Chapter 5. Calibrated Estimates: How Much Do You Know Now?

The most important questions of life are indeed, for the most part, really only problems of probability.

Pierre Simon Laplace, Théorie Analytique des Probabilités, 1812

How many hours per week do employees spend addressing customer complaints? How much would sales increase with a new advertising campaign? Even if you don't know the exact values to questions like these, you still know something. You know that some values would be impossible or at least highly unlikely. Knowing what you know now about something actually has an important and often surprising impact on how you should measure it or even whether you should measure it. What we need is a way to express how much we know now, however little that may be. To do that, we need a way to know if we are any good at expressing uncertainty.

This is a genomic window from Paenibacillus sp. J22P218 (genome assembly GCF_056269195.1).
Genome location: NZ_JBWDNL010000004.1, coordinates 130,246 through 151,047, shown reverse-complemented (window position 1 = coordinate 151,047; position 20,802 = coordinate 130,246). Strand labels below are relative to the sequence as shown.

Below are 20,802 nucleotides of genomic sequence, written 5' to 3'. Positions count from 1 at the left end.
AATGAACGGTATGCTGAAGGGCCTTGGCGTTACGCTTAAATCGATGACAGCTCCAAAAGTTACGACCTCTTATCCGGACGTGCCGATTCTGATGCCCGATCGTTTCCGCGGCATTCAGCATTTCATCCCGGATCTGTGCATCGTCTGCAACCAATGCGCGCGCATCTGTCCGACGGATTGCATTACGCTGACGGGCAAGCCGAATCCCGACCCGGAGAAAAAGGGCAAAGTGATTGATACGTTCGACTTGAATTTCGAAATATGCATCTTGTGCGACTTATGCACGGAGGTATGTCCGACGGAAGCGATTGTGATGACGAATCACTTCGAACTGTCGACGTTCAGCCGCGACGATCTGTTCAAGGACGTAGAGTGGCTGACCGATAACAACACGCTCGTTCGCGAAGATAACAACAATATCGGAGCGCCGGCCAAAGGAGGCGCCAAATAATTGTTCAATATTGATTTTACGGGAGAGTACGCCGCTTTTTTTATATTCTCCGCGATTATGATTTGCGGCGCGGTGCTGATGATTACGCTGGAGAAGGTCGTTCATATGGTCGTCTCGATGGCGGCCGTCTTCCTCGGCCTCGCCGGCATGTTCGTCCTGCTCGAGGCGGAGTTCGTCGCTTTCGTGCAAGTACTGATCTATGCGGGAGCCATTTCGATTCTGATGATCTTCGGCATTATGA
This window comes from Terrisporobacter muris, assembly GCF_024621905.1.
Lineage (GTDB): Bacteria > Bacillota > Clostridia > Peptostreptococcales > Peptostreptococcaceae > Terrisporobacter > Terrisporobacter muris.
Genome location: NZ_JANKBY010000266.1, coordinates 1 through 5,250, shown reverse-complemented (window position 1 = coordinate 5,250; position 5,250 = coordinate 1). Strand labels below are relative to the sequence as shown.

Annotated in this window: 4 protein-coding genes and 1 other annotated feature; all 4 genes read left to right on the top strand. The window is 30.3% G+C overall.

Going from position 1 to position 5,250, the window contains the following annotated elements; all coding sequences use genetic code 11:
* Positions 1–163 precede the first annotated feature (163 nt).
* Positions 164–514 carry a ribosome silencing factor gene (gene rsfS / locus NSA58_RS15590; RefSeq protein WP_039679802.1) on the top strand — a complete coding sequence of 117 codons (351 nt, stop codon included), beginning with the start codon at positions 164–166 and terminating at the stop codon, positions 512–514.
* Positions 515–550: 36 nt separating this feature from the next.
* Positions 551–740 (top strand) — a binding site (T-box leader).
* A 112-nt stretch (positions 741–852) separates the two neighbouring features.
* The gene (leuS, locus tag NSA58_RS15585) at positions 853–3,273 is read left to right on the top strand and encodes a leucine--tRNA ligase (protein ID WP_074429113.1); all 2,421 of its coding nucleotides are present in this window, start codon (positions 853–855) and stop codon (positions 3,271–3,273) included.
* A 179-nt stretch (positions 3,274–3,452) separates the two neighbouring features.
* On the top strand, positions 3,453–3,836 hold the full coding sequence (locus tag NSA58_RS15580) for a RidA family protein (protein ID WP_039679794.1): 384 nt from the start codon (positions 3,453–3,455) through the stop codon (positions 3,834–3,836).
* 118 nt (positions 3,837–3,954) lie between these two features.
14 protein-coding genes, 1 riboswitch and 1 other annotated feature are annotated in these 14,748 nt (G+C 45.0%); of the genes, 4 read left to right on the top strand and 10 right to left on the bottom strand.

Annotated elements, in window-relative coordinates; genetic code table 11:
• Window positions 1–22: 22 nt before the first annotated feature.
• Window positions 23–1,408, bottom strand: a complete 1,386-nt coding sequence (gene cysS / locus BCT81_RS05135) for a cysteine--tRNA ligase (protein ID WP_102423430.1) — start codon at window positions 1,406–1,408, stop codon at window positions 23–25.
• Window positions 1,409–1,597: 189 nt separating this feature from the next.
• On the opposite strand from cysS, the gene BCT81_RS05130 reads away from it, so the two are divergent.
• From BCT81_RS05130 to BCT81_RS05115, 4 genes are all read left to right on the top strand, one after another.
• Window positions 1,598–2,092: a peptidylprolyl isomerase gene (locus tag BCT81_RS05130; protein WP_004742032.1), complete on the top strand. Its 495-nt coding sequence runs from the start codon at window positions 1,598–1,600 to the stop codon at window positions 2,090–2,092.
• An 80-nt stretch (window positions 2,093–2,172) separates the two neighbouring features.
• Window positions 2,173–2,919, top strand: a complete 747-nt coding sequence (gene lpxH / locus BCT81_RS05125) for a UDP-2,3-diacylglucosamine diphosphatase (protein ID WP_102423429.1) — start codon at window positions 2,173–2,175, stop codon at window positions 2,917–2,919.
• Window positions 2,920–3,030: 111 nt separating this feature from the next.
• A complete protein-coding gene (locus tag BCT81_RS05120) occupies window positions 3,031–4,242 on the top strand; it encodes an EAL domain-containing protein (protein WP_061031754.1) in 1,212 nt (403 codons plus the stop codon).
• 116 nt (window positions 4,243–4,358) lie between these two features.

One method to express our uncertainty about a number is to think of it as a range of probable values. In statistics, a range that has a particular chance of containing the correct answer is called a "confidence interval" (CI). A 90% CI is a range that has a 90% chance of containing the correct answer. For example, you can't know for certain exactly how many of your current prospects will turn into customers in the next quarter, but you think that probably no less than three prospects and probably no more than seven prospects will sign contracts. If you are 90% sure the actual number will fall between three and seven, then we can say you have ...

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